Here are the latest developments in global markets:
- FOREX: The dollar index fell 0.4% on Thursday, extending the significant losses it posted on Wednesday in the aftermath of the US CPI and retail sales data.
- STOCKS: US markets finished the day notably higher yesterday, erasing earlier losses, despite the stronger-than-anticipated US inflation prints for January. The Nasdaq Composite led the charge, gaining almost 1.9%, while the S&P 500 followed in its tracks, closing 1.3% higher. The Dow Jones climbed 1.0%. Moreover, futures tracking the Dow, S&P, and Nasdaq 100, are all in positive territory, suggesting these indices could open higher today. The positive sentiment spilled over into Asian trading as well. In Japan, the Nikkei 225 rose 1.5% while the Topix climbed by 1.0%, both indices recovering some of their latest losses even despite the surge in the yen, which typically weighs on Japanese equities. In Hong Kong, the Hang Seng added 2.0% in shortened trading ahead of the Lunar New Year holidays, while in Europe, futures tracking all of the major indices are in the green as well.
- COMMODITIES: Oil prices surged today, with WTI and Brent crude being up 1.4% and 0.8% respectively, both benchmarks adding to the massive gains they posted yesterday on the back of a weaker dollar, the recovery in risk sentiment, and a smaller-than-anticipated build in US inventories. Some comments from the Saudi Energy Minister Khalid al-Falih probably helped as well. He noted that his nation is willing to stick to the OPEC and non-OPEC supply cuts throughout 2018, even if the market rebalances itself in the meantime, alleviating some fears of over-supply amid recent reports that US production continues to soar. In precious metals, gold was 0.2% higher today, after skyrocketing yesterday in the aftermath of the US data to break above the $1350/ounce barrier, currently trading near $1354. Technically, the $1366 level will be key to watch, as a potential upside break of that area would mark a forthcoming higher high on the daily chart.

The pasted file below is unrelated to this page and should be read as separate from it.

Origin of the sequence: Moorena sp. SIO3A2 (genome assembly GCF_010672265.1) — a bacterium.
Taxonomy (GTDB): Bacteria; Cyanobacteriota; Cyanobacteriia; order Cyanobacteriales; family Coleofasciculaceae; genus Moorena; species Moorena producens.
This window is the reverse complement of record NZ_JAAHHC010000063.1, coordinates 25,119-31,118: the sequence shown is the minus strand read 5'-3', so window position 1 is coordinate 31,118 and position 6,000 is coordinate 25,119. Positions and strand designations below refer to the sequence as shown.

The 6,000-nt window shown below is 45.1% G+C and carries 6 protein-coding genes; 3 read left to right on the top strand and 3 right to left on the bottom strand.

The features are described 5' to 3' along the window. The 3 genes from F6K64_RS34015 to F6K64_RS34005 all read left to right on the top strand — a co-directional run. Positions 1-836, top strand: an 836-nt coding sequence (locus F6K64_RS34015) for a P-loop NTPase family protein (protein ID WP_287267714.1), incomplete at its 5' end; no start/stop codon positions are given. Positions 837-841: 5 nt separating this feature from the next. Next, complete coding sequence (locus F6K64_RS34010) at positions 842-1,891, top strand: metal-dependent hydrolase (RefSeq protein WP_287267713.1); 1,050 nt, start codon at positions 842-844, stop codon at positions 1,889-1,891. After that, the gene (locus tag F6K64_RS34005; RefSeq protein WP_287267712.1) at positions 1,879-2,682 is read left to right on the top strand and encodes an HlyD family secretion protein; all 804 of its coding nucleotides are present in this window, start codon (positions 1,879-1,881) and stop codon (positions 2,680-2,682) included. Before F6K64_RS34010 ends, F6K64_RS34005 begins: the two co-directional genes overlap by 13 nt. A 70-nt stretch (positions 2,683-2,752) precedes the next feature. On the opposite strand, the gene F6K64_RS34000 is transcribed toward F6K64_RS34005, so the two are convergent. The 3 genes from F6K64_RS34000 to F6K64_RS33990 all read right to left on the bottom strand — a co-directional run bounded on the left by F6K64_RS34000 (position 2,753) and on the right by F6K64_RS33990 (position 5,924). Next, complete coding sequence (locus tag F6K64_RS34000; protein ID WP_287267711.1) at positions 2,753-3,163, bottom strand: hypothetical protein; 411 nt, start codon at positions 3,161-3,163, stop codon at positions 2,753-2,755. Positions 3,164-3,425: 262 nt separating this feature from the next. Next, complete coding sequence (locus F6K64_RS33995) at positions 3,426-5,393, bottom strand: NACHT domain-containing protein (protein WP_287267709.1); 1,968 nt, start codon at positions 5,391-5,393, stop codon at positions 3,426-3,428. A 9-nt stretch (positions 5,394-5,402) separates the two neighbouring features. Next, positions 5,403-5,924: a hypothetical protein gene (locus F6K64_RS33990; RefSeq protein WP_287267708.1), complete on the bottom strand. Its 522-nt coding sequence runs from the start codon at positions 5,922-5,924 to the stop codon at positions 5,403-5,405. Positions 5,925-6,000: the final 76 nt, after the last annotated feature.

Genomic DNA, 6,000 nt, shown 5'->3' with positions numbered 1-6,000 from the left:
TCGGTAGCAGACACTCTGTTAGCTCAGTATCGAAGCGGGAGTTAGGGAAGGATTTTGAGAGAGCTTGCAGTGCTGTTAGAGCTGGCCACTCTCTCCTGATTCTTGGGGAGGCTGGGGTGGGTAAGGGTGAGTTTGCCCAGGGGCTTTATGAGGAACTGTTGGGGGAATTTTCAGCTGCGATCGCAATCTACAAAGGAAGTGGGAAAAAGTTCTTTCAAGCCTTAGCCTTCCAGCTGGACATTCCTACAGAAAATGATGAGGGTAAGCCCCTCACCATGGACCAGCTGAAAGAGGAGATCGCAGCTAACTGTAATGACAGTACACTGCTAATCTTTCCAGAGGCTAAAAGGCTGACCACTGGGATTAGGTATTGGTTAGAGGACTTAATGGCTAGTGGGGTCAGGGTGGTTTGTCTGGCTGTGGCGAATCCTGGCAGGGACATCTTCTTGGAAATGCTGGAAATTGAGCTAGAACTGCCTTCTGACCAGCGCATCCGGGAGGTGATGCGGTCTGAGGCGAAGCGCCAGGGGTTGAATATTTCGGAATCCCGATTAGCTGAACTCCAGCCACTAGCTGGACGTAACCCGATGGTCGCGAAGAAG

Major movers: Dollar tanks while US stocks close higher, even despite CPI beat
To say that markets moved sharply after the US data releases yesterday is an understatement. In terms of inflation, both the headline and the core CPI rates remained unchanged at 2.1% and 1.8% respectively in yearly terms, beating their forecasts for modest declines. However, retail sales disappointed notably, with the headline rate dropping instead of rising as anticipated, while last month’s prints were also revised lower.
The market response was fierce. Initially, the knee-jerk reaction was a stronger dollar as the yields on 10-year Treasury bills surged to reach 4-year highs. The opposite was true for US equity indices, which dropped on speculation that the Fed may raise rates more aggressively due to robust inflation, and the prospect of softer corporate earnings amid signs that consumption may be waning.
However, this all reversed within the following minutes. The dollar quickly gave back all its gains to trade much lower against its major counterparts, while US stocks recovered to finish the day even higher. There was no clear catalyst for the reversal. A plausible explanation is that despite the signs of strong inflation, the FOMC may not pick up the pace of normalization, amid signs of slowing consumption in the economy. Indeed, in the aftermath of the data, the Atlanta Fed GDPNow model revised down its GDP forecast for the first quarter to 3.2%, from 4.0% previously. Some large option expiries at that time (especially in euro/dollar) may have helped to initiate the reversal in the dollar, and once it was underway, the break of some key technical levels likely aided as well.